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Apple Files Three Continuation Patents Focused on the Apple Watch Feature known as "Fall Detection"

1 x cover fall detection


Today the US Patent & Trademark Office (USPTO) published 3 continuation patents from Apple that relate to the Apple Watch hard fall detection. The fall detection feature has been highlighted in a number of testimonials on the news (01, 02 and 03) in the last year. It's a feature that Apple wants to continue advancing.


In April 2019 Patently Apple posted a report titled "Apple's Patent behind the Apple Watch Series 4 Feature known as 'Fall Detection.'" A year later we briefly reported that Apple was granted a patent for Fall Detection. This single patent had 104 patent claims.


Today the U.S. Patent Office published 3 continuation patents covering the single topic of "Fall Detection." The patent claims were unevenly split between them with 46, 32 and 20 respectfully, totaling 98 or six claims shy of the original patent. Even though there were less patent claims in total, Apple added some new trends.


Apple has now added patent claims relating to a term called "K-means Clustering," which is actually an algorithm. According to the blog called "towards data science," K-means clustering is one of the simplest and popular unsupervised machine learning algorithms.


Apple references it twice in continuation patent number 20200342735. It's mentioned in patent claim #5 and 28. One of the examples is presented below where patent claim #5 is clarifying what "one or more clusters" is actually referring to in claim #4 as follows:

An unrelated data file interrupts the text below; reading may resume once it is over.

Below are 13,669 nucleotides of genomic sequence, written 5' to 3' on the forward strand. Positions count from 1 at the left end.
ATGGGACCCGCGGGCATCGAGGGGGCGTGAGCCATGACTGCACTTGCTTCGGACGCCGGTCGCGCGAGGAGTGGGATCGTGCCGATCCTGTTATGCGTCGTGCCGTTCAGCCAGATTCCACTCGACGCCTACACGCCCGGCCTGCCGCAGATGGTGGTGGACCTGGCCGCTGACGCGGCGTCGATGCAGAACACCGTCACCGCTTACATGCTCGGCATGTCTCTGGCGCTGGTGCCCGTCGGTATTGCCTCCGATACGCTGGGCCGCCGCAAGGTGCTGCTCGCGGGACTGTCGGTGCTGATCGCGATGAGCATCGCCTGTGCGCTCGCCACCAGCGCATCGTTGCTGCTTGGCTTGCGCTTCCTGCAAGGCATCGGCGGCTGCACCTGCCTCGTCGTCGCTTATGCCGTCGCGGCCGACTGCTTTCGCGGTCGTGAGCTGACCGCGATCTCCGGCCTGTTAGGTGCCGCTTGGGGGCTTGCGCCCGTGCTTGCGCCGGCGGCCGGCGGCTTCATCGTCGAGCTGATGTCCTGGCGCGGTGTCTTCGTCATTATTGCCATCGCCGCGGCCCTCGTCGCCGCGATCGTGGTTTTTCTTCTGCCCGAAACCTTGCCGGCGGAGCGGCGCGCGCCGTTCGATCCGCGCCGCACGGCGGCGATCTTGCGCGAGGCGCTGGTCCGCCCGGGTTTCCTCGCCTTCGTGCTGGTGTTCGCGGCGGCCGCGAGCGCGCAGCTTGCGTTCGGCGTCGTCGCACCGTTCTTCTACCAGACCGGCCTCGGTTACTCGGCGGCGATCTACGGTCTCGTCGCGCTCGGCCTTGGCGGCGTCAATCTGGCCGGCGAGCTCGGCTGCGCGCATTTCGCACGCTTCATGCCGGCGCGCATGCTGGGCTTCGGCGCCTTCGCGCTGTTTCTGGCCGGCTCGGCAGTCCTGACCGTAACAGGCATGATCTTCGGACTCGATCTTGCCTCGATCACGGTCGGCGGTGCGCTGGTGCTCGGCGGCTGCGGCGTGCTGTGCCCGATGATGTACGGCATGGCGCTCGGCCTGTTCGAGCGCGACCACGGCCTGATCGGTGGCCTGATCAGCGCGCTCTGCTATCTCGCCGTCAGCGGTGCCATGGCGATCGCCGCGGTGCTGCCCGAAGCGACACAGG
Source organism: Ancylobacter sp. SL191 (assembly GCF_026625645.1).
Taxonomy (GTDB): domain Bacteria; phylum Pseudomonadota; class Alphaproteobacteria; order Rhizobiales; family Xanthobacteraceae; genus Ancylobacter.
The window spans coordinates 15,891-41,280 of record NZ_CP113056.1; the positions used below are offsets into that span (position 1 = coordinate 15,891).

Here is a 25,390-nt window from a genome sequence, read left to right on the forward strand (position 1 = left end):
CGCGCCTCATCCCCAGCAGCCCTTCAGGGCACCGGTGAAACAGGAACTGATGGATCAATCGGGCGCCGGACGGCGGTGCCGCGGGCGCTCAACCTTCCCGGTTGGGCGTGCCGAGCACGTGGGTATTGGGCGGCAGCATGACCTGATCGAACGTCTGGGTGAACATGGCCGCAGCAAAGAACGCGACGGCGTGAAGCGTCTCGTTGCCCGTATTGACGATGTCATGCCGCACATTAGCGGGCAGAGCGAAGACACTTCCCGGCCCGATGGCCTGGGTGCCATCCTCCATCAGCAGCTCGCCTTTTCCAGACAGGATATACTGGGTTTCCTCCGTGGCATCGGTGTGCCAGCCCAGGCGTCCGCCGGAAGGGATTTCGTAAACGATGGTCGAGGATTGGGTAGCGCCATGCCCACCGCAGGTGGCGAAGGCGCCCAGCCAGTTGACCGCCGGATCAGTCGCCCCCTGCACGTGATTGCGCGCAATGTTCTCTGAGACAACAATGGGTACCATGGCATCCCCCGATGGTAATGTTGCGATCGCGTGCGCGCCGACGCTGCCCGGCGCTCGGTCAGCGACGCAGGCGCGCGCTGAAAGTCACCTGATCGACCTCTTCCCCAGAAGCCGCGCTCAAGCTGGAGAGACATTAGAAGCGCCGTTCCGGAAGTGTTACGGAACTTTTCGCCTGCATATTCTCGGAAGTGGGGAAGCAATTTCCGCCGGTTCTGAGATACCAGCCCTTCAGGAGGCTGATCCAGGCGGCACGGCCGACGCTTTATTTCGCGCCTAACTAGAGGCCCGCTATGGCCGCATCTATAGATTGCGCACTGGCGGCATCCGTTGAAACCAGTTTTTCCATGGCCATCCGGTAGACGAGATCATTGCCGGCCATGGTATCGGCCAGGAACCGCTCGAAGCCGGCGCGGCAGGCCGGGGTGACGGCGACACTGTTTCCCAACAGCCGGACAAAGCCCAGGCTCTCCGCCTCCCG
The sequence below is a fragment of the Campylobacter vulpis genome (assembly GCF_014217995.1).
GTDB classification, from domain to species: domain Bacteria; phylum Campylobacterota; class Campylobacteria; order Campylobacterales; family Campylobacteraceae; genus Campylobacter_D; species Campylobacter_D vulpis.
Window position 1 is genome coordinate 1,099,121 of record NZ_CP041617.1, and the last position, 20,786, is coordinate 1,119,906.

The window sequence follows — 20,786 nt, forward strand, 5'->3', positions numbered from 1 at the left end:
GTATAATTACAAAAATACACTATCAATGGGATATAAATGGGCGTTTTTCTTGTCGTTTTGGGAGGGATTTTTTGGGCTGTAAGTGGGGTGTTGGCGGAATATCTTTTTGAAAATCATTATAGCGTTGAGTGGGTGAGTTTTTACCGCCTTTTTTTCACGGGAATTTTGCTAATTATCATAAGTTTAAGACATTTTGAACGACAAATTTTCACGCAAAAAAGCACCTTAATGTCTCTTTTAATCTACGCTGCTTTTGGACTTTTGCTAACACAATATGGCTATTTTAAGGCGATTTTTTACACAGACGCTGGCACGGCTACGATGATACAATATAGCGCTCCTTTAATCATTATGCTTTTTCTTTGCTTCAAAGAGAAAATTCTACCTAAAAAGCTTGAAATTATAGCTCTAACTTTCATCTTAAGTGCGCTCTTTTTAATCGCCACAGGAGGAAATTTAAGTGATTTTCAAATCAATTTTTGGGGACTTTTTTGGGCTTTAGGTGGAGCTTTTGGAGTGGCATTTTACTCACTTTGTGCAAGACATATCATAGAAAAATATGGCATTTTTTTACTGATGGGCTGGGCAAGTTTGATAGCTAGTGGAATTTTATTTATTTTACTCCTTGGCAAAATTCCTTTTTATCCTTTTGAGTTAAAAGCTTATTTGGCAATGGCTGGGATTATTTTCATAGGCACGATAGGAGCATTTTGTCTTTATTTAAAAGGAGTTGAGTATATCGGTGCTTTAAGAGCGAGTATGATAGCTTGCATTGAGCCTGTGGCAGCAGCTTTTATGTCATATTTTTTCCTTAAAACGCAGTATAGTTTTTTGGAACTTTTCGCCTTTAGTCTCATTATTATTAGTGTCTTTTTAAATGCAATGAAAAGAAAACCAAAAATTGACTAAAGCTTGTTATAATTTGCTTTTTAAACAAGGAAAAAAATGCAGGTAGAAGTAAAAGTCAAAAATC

Patent Claim #4. The method of claim 1, further comprising: generating, by the mobile device, one or more clusters of the plurality of data records based on similarities between the plurality of data records.


Patent Claim #5. The method of claim 4, wherein the one or more clusters are generated using k-means clustering.


A more popular addition is the new phrase "additional sensor data" mentioned some 24 times in Apple's patent claims of patent #20200342735 alone that wasn't mentioned at all in Apple's original 104 patent claims. 


There could be other trends to be found but trying to juggle 3 new continuation patents with a very large original patent base of patent claims is a painfully time-consuming process.


We've pointed out the two trends that stood out the clearest. You could always check out Apple's 3 continuation patents 20200342737, 20200342735 and 20200342736 against their original patent here to find other trends and new additions.  


Apple's patent FIG. 1 below is a diagram of an example system for determining whether a user has fallen and/or may be in need of assistance.


2 fall detection


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